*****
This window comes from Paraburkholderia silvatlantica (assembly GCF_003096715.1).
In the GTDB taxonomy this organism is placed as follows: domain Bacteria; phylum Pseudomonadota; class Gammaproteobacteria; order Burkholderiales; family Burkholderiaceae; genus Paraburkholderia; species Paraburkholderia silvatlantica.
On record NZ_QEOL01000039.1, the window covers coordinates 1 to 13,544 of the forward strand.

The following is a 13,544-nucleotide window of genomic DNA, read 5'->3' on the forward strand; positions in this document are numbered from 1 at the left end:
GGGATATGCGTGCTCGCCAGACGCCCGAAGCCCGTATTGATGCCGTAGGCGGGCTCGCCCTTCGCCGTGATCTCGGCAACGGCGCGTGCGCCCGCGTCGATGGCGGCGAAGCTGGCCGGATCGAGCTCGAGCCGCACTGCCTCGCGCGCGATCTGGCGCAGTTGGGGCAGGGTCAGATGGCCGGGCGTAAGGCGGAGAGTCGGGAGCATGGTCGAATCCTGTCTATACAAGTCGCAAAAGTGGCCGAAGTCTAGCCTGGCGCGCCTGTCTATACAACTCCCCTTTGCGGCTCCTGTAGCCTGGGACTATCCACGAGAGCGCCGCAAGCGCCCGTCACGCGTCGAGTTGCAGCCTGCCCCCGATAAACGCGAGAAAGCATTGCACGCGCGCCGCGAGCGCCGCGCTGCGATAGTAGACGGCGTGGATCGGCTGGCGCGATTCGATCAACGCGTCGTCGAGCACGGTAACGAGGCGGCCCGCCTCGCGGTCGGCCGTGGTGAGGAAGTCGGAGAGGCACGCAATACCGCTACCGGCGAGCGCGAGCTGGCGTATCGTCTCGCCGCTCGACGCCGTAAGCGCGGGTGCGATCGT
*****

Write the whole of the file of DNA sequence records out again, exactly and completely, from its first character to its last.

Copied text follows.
This window comes from Paraburkholderia silvatlantica (assembly GCF_003096715.1).
In the GTDB taxonomy this organism is placed as follows: domain Bacteria; phylum Pseudomonadota; class Gammaproteobacteria; order Burkholderiales; family Burkholderiaceae; genus Paraburkholderia; species Paraburkholderia silvatlantica.
On record NZ_QEOL01000039.1, the window covers coordinates 1 to 13,544 of the forward strand.

The following is a 13,544-nucleotide window of genomic DNA, read 5'->3' on the forward strand; positions in this document are numbered from 1 at the left end:
GGGATATGCGTGCTCGCCAGACGCCCGAAGCCCGTATTGATGCCGTAGGCGGGCTCGCCCTTCGCCGTGATCTCGGCAACGGCGCGTGCGCCCGCGTCGATGGCGGCGAAGCTGGCCGGATCGAGCTCGAGCCGCACTGCCTCGCGCGCGATCTGGCGCAGTTGGGGCAGGGTCAGATGGCCGGGCGTAAGGCGGAGAGTCGGGAGCATGGTCGAATCCTGTCTATACAAGTCGCAAAAGTGGCCGAAGTCTAGCCTGGCGCGCCTGTCTATACAACTCCCCTTTGCGGCTCCTGTAGCCTGGGACTATCCACGAGAGCGCCGCAAGCGCCCGTCACGCGTCGAGTTGCAGCCTGCCCCCGATAAACGCGAGAAAGCATTGCACGCGCGCCGCGAGCGCCGCGCTGCGATAGTAGACGGCGTGGATCGGCTGGCGCGATTCGATCAACGCGTCGTCGAGCACGGTAACGAGGCGGCCCGCCTCGCGGTCGGCCGTGGTGAGGAAGTCGGAGAGGCACGCAATACCGCTACCGGCGAGCGCGAGCTGGCGTATCGTCTCGCCGCTCGACGCCGTAAGCGCGGGTGCGATCGT